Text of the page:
Wednesday, Nov 1, 2017
Salmon in danger says BCUIC
By Bob Chamberlin, VP, BCUIC
ollowing an on-the-water blockade of Kinder Morgan’s Westridge Marine Terminal today, workers on Kinder Morgan's construction barge were forced to stop work. More than sixty boats with First Nations and locals lined up today to block the proposed start of the tanker route for the Kinder Morgan pipeline, to show no oil tanker will get through in the future.
The boaters were protesting the start of construction at the terminal, standing in solidarity with First Nations who have not consented to the pipeline’s path through their traditional territory.
"We are here today to show that the pipeline will never be built and no tar sands tankers will be crossing these waters. The risk to our water and to this coast is too great." Ocean Hyland, member of the Tsleil Waututh Nation.
UBIC website photo.
Kinder Morgan was recently ordered to stop work by the National Energy Board for putting heavy plastic snow fences in salmon spawning streams to prevent spawning where they want to do construction. This week, a heavy chain link fence topped with razor wire appeared at nearby Lynnterm Terminal, rumoured to belong to Kinder Morgan. Kinder Morgan’s construction plans called for work to start on Westridge Terminal this week.
"The Prime Minister can't say he's embracing the United Nations Declaration on the Rights of Indigenous Peoples on one hand, and then on the other hand support Kinder Morgan's risky pipeline and tanker project," said Chief Bob Chamberlin, Vice President of the Union of BC Indian Chiefs (UBCIC), Chief Councillor of Kwikwasut’inuxw Haxwa’mis First Nation.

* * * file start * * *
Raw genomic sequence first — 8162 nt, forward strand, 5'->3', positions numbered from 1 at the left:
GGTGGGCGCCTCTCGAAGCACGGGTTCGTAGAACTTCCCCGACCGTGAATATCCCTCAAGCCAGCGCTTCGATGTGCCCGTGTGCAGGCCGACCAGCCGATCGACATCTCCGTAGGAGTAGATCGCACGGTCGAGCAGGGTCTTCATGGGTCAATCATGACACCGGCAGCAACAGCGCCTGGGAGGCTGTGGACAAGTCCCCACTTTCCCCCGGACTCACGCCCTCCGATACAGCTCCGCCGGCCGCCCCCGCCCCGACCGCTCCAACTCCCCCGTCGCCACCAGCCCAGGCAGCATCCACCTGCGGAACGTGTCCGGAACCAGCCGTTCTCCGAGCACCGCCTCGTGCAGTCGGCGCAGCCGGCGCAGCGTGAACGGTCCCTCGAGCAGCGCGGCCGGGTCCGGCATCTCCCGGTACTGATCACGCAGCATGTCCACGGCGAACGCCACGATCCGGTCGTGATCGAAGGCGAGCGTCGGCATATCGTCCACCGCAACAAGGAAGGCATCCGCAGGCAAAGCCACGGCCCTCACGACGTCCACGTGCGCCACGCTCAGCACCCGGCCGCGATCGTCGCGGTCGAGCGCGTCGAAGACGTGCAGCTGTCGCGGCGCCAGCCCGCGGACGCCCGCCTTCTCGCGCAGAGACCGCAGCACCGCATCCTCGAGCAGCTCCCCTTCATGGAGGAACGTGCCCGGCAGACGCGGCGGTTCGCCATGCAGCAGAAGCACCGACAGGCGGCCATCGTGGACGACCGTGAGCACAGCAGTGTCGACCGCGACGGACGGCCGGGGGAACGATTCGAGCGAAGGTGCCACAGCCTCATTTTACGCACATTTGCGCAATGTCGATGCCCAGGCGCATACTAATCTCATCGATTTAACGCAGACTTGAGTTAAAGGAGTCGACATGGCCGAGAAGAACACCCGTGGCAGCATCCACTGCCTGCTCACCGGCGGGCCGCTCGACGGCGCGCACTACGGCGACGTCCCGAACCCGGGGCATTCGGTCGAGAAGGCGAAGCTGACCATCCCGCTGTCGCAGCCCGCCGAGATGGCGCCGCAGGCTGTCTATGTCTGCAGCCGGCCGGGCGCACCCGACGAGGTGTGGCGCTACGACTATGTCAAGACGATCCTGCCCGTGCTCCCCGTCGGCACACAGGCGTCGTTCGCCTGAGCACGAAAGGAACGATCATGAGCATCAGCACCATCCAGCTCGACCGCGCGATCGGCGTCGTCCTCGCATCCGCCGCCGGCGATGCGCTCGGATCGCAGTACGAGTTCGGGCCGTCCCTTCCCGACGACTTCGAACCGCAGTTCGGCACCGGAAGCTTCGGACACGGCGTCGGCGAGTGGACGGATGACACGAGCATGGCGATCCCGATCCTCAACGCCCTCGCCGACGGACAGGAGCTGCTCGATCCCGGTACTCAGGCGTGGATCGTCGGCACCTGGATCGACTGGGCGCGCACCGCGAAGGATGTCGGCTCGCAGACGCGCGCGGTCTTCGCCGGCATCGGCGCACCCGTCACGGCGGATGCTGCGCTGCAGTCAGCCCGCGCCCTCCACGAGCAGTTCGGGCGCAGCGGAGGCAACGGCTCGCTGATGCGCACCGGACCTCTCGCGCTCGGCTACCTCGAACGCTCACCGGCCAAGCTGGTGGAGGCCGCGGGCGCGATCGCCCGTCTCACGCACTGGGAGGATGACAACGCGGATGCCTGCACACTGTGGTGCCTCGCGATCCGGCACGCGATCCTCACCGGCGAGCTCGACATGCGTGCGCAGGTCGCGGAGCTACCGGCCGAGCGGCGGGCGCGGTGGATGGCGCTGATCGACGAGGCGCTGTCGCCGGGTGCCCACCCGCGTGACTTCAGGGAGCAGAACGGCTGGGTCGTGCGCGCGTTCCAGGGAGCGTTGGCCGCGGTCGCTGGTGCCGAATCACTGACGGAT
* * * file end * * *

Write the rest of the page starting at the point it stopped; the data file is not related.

"First Nations and all British Columbians respect the wild salmon as the foundation of our ecosystem. When Kinder Morgan interferes with salmon spawning streams, how can we trust them with this land, this water? No responsible government would allow this pipeline to proceed -- so we'll do whatever it takes to stop it."
The Kinder Morgan pipeline and tanker project is opposed by numerous First Nations and the Treaty Alliance Against Tar Sands Expansion, which represents 150 Nations, Tribes and Bands, as well as the Province of British Columbia, the cities of Burnaby and Vancouver and twenty other municipalities, and 210,000 petition signers. Prime Minister Justin Trudeau approved it November 19, 2016. The Federal Court of Appeal retired October 13, 2017 after the longest trial in its history to decide whether or not to quash Prime Minister Justin Trudeau’s cabinet decision to approve Kinder Morgan’s pipeline and tanker project. The suit was brought by six First Nations, two environmental organizations and the cities of Vancouver and Burnaby, with the British Columbian government as intervenor. The verdict is expected sometime between February and April.